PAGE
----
2. This was the same man. It's not three different witness to a car accident. I asked my wife to recall one of the most important events in her life and she related the birth of our first son. I was thinking she would recall our wedding day, but....Anyway, she was able to recount the events of that day exactly as they occured. I'm sure that if I asked her months or years later it would be the same story. My oldest son is 44 years old. The event of a child being born can't be compared to the remarkable event that eventually became the accepted version known to church members today where the Father and Son both appeared to him. It's so funny how mormons have to spend so much of their time trying to defend all of the nuttiness that is mormonism. My TBM wife says that Gods true church is organic and harmonious. She doesn't realize it but she just shot down mormonism.

  3. Consider how the elements of the inoculation metaphor line up:

    Physical inoculation means injecting a blunted form of a pathogen into an uninfected body in order to "trick" it into building automatic disease defenses that kick in upon subsequent exposure to the pure pathogen.

    "Spiritual" inoculation means injecting a blunted form of the truth into an innocent mind in order to "trick" it into building automatic psychological faith defenses that kick in upon subsequent exposure to the complete truth.

    truth = pathogen, loss of faith = disease

  4. I thought all my Mormon knowledge was a waste of time until I started reading your book The Second Annointing. Glad you found a way to put all that trivia to good use in the plot twists. Got another in the works yet?

  5. I hope everyone is interested in the truth, instead of beating up on someone's religion. I don't understand the fascination people have with the Mormons. If you don't like it and don't believe, then walk away and don't waste your time. You will never change the member's minds. They believe because they want to. Live in such a way that the LDS members will want what you have and the life you have. That is the way to convert people.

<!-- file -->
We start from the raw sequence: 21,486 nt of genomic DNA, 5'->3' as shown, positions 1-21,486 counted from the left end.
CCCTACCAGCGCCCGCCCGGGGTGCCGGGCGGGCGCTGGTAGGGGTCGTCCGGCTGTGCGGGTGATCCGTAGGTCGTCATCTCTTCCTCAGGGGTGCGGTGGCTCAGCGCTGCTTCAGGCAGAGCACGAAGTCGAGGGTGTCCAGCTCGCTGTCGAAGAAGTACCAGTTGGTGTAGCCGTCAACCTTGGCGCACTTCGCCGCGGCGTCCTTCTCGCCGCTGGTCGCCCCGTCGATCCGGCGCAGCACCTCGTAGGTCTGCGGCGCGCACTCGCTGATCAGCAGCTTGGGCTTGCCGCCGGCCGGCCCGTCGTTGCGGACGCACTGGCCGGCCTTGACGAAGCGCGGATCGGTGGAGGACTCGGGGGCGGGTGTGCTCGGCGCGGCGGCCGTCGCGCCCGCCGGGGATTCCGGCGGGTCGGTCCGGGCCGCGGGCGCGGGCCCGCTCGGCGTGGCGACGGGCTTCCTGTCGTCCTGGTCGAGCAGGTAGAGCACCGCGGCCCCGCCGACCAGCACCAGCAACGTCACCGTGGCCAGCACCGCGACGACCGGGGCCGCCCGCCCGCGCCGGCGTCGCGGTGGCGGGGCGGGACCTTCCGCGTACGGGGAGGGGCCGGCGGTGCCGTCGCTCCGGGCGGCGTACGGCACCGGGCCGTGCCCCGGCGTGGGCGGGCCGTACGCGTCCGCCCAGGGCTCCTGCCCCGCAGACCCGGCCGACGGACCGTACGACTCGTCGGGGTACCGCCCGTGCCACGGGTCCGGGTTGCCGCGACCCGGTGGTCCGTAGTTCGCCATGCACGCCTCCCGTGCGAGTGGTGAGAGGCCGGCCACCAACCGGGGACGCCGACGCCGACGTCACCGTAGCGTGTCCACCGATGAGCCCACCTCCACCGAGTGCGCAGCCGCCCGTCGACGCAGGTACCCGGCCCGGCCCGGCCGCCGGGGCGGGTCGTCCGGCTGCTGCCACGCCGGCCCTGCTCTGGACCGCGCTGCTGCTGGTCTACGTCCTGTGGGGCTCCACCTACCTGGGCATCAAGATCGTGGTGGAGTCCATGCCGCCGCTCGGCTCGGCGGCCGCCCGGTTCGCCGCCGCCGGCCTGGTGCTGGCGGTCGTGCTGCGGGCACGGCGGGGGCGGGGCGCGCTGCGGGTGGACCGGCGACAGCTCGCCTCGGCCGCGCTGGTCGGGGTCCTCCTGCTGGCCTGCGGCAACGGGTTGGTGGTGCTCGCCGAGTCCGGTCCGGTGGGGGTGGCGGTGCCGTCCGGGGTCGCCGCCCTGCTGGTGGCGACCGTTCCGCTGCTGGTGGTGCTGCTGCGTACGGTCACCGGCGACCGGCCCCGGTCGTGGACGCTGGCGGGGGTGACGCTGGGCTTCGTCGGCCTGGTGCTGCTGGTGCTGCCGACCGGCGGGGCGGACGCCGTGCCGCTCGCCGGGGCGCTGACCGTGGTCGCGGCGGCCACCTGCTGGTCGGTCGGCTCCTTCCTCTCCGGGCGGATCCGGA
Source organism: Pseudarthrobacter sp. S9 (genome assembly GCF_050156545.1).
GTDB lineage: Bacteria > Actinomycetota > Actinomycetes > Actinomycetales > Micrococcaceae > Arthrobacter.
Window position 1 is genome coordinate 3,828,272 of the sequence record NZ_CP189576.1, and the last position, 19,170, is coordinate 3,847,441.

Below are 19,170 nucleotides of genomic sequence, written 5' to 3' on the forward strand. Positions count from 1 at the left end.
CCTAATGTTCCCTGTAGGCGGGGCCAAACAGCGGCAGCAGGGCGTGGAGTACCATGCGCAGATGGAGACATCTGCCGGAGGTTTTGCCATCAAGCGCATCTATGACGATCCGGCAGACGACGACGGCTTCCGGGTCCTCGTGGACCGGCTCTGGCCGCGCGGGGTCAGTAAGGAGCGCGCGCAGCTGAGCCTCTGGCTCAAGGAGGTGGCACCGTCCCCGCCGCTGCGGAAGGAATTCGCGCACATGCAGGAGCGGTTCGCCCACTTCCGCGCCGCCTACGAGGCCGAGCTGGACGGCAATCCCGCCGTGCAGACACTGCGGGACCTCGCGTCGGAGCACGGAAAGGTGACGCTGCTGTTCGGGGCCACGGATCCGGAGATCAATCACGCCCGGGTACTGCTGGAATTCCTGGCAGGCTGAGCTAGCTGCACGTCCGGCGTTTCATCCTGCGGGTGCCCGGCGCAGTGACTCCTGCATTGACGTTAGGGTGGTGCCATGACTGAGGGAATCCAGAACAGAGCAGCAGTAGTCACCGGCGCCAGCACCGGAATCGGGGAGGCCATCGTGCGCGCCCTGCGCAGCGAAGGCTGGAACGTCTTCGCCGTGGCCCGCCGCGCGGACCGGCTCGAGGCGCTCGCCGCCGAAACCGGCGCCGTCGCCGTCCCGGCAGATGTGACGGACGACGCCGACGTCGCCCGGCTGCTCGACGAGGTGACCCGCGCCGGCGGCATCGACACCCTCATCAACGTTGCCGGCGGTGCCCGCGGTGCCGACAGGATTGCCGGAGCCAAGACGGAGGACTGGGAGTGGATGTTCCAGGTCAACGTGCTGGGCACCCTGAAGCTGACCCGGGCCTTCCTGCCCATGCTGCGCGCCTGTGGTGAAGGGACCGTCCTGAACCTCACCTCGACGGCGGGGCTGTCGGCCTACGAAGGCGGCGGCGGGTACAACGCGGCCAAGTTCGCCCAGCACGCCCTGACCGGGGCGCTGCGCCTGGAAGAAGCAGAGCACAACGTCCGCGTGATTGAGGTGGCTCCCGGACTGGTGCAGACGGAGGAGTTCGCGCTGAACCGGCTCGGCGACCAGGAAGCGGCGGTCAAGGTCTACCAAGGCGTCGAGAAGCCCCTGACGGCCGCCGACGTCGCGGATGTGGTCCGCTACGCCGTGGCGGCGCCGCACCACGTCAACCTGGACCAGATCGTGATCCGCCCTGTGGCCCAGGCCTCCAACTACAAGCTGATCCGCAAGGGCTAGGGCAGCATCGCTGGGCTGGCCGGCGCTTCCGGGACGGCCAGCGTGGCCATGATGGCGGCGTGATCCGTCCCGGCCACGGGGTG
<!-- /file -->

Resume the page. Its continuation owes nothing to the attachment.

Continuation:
1. I totally agree that focusing on the truth is the best way to go. What good does it do to beat up on someone else's religion, or anything else, for that matter? Contention is of the devil, and it only brings you down. Live your life in a way that helps you to find lasting happiness. Not the short-lived kind, but the kind that stays with you always. That is the way to convert people! They will want to find the happiness you have!

    2. If we're interested in truth and not tearing down or competing with other religions, why does the LDS church send out 80,000 missionaries to convert people away from their current religions? Why does the LDS Church baptize for dead people if there isn't a contention? Why did the Mormon Jesus kill the populations of more than a dozen cities in ancient America when the Jews crucified him on the other side of the world? Why does the LDS church lobby against gay rights? Why does the Mormon religion proclaim that other religions are far from God in their hearts? That they're the only true church and the rest preach doctrines of men? Contention? Very much.